Moving forwards, we start to break down more of the forms we see in our reference, building it directly on top of the scaffolding we've created so far. At no point should you ever let go of your awareness of the major planes and angles of the face. For example, if you look at the lower jaw, while I'm getting much more complex, I'm still allowing my silhouette to turn around the clear corner that exists between the front and side of that form, as defined by the underlying construction.
Also, always consider the "footprints" that additional forms have on the existing ones. For example, the ears are not just flat shapes pinned onto the silhouette - the tiger's left ear (our right) connects to a specific location that we can see. The other one, due to the angle of the head, is connecting further back where the footprint would not be visible.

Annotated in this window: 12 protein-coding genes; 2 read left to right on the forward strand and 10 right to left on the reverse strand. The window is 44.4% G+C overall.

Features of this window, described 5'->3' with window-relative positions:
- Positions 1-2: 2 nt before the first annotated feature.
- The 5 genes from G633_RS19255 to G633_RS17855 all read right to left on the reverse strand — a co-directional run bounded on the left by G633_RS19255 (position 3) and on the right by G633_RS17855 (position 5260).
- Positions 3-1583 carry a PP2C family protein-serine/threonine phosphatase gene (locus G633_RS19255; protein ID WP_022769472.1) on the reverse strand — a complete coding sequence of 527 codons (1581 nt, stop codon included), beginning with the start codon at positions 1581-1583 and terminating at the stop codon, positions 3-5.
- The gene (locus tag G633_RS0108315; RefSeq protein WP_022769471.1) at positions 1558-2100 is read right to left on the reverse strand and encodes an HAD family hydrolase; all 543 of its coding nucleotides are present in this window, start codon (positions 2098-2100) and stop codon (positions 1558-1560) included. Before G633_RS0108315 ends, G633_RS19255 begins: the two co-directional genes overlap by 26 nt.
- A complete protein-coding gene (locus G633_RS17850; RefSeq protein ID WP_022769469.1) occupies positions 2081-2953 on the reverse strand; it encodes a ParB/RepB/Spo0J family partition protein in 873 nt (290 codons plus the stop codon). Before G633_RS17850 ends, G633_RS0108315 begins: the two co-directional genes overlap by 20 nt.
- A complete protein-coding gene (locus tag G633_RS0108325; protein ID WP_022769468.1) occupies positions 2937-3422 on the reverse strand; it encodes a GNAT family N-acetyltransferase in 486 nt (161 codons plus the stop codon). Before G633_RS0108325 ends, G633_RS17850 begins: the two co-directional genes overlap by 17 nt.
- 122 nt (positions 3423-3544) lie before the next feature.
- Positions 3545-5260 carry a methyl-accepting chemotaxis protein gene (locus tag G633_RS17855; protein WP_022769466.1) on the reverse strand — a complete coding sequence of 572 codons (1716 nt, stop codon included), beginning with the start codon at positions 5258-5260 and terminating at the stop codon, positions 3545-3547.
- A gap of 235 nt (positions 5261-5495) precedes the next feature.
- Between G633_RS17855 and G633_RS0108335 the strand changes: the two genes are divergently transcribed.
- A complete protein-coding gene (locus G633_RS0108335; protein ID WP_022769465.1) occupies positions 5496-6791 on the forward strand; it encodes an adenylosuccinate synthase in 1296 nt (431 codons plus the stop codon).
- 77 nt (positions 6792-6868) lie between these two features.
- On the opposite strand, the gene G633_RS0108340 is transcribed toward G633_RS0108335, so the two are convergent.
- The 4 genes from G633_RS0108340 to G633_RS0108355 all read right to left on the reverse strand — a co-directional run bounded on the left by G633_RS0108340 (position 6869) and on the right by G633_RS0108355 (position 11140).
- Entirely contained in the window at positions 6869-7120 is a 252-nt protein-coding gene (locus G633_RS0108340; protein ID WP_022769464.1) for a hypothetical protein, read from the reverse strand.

We're also building the eyelids with full awareness of the eyeball that exists underneath them. Because the lids conform to and wrap around the eyeball, having that form present beforehand is very important and serves as a helpful guide.
Lastly, an important note - when drawing eyes, or really anything that appears black in your reference image, DO NOT FILL IT IN WITH SOLID BLACK. I cannot stress this enough - we have an urge to fill in what we see as black, but this is no different from the orange of the tiger's fur. Just because it lines up with the colour we're drawing with does not mean that there is any benefit to filling it in. Instead, you should be treating everything in your subject matter as though it were solid white or grey.
Ultimately, as you'll see in the next image, we can decide what we want to fill in, but at this point it will rob you of some of the constructional cues that help you understand the forms you're working with, and how they relate to one another in space.